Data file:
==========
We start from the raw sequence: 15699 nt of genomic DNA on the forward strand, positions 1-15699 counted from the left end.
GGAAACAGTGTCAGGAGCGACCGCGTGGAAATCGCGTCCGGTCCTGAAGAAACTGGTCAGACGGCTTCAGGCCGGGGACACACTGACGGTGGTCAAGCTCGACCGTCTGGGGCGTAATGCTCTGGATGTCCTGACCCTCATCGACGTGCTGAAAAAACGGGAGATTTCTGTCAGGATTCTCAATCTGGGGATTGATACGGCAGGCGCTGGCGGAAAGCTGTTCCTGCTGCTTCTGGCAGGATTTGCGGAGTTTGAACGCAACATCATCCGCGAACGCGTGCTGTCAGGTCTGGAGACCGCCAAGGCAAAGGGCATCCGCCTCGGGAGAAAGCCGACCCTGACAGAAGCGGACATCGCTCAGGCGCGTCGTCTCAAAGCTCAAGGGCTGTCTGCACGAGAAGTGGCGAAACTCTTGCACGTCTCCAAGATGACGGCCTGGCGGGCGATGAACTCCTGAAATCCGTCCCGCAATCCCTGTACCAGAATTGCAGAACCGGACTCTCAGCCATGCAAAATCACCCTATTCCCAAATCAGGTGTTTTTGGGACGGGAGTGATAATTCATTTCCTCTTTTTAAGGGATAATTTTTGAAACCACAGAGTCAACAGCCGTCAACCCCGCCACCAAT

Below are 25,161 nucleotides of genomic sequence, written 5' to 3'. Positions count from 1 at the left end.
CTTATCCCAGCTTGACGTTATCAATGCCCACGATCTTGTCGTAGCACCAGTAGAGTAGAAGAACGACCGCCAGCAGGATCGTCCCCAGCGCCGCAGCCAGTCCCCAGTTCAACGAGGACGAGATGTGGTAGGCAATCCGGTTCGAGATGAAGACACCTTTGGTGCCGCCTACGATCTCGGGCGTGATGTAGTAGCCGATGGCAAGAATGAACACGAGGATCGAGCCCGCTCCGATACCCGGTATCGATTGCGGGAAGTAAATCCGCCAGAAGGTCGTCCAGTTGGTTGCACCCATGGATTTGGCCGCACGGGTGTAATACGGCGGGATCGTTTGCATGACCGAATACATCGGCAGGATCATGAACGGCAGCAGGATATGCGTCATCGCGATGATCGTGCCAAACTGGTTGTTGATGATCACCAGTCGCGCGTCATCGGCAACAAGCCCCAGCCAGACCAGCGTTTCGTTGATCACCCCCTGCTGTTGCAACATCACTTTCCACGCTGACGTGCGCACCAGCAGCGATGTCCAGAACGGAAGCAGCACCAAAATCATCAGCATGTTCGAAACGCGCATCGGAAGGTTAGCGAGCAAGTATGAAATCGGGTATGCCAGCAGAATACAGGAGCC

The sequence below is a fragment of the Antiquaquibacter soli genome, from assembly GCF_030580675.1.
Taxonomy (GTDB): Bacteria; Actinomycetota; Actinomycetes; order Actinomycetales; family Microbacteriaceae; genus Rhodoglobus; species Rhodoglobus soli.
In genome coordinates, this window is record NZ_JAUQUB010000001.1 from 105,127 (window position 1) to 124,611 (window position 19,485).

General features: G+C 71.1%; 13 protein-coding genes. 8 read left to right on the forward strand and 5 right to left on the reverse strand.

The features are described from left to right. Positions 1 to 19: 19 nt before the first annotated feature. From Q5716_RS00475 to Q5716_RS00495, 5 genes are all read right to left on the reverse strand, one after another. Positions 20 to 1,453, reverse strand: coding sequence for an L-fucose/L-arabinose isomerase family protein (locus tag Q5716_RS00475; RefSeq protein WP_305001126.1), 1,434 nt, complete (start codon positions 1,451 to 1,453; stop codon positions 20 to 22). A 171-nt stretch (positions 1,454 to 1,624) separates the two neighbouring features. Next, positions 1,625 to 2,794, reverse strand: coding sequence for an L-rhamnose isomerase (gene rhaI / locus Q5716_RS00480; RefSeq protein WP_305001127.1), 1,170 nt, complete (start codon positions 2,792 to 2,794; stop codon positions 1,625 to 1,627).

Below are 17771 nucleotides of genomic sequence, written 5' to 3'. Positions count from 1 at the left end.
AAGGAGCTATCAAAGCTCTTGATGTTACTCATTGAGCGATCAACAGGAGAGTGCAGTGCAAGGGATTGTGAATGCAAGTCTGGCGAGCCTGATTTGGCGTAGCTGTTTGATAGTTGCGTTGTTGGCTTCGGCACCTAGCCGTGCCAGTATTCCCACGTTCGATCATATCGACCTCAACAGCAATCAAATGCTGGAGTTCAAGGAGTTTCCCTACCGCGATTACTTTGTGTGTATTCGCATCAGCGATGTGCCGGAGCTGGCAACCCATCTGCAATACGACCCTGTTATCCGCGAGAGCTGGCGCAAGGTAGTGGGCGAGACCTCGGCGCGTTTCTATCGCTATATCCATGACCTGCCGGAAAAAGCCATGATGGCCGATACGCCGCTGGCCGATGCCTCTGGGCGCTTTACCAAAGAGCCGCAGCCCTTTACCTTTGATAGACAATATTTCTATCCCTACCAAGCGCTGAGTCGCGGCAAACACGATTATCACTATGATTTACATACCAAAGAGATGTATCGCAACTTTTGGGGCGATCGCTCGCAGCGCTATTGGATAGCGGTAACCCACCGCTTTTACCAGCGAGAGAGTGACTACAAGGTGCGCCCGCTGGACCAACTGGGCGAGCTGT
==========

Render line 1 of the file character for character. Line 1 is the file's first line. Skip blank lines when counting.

We start from the raw sequence: 15699 nt of genomic DNA on the forward strand, positions 1-15699 counted from the left end.